While fibers are randomly oriented in reinforced concrete, their orientation can affect the strength of the concrete. Fibers that are aligned parallel to the load provide more tensile strength and durability than those perpendicular or randomly distributed.
Durability Of Cracked Fibre Reinforced Shotcrete Poolsl
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Shotcrete can be used in lieu of conventional concrete for reasons of convenience or, less frequently, of cost. Shotcrete is advantageous in the situations when formwork is cost prohibitive, impractical or altogether impossible, due to limited access to the work area. Very thin layers of shotcrete can be achieved (up to 3-4 cm when reinforcement is included), considerably thinner than normal casting techniques that require at least 10-12 cm of thickness when reinforcement is present. This makes shotcrete ideal for reinforced concrete jackets.
Fibres are used to increase the ultimate strength, particularly the tensile strength of shotcrete, as well as its ductility and energy absorption capacity. Furthermore, fibres allow for better crack control and may decrease the width of shrinkage cracks in the material. Fibres are discontinuous and unlike conventional reinforcement, they are distributed randomly throughout the concrete matrix. In shotcrete they are available in the following general forms [US Army Corps of Engineers, 1993]:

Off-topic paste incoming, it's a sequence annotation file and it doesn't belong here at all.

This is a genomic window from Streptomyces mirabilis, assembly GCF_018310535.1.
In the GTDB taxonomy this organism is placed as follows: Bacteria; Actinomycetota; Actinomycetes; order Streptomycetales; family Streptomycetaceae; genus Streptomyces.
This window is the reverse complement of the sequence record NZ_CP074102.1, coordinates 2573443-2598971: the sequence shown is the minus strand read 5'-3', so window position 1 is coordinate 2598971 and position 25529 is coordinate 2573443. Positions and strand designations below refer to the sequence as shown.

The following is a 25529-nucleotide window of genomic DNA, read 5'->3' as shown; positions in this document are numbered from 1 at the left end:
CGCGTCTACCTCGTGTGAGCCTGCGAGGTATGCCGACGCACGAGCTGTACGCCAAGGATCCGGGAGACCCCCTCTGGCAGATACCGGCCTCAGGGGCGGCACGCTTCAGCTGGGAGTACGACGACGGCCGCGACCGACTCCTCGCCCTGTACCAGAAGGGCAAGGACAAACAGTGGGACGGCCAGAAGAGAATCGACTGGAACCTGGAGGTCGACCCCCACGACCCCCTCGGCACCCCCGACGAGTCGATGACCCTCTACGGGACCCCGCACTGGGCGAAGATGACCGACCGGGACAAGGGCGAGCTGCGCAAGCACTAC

Steel fibres are found in different shapes, round, flat, or irregular, while additional anchorage is provided by deformations along the fibre length or at the ends, e.g. fibres with hooked or flat ends, with crimps, corrugations, or undulated fibres (Figure 3). Steel fibres provide a modest increase in the tensile and flexural strength, but limited increase in the compressive strength of shotcrete, however they contribute to improved load carrying capacity after the cracking of the member.
b. Synthetic and polypropylene-fibres. The technology of using synthetic fibres in shotcrete is relatively new, compared to steel fibres, but their use is growing rapidly, and nowadays they are preferred to steel fibres (Figure 4). A wide range of types is available: aramid, polypropylene, polyethylene, polyester, or rayon, but polypropylene is mostly used in retrofit applications. The most common specified lengths for polypropylene are between 2 and 4 cm, however longer lengths can also be accommodated. The typical amount to be added to the shotcrete mix is between 1.0 and 3.0 kg/m, and it does not require any change in the mixing ratios of the other concrete materials.
The most important use of synthetic fibres is to control plastic shrinkage, but synthetic fibres also increase the toughness and the tensile, and to a limited extent the compressive, strength of the shotcrete.
c. Glass fibres. The fibres consist of alkali-resistant glass (designated AR glass), which is protected from the alkalinity of cement. Alkali resistance is achieved by adding zirconia to the glass, the higher the zirconia content the better the resistance. The application of glass-fibre shotcrete cannot be done with the conventional equipment for shotcrete, but requires a special gun and delivery system, hence glass reinforced shotcrete is not widely used in strengthening and retrofit operations.
Long-term durability is also significantly improved as the steel fibres provide a concrete matrix with discontinuous reinforcement, able to withstand corrosive elements carried by subsurface water infiltration. As a result, steel fibre reinforced shotcrete can be used under conditions that would otherwise require the use of traditional and expensive support methods, including rock bolting. 076b4e4f54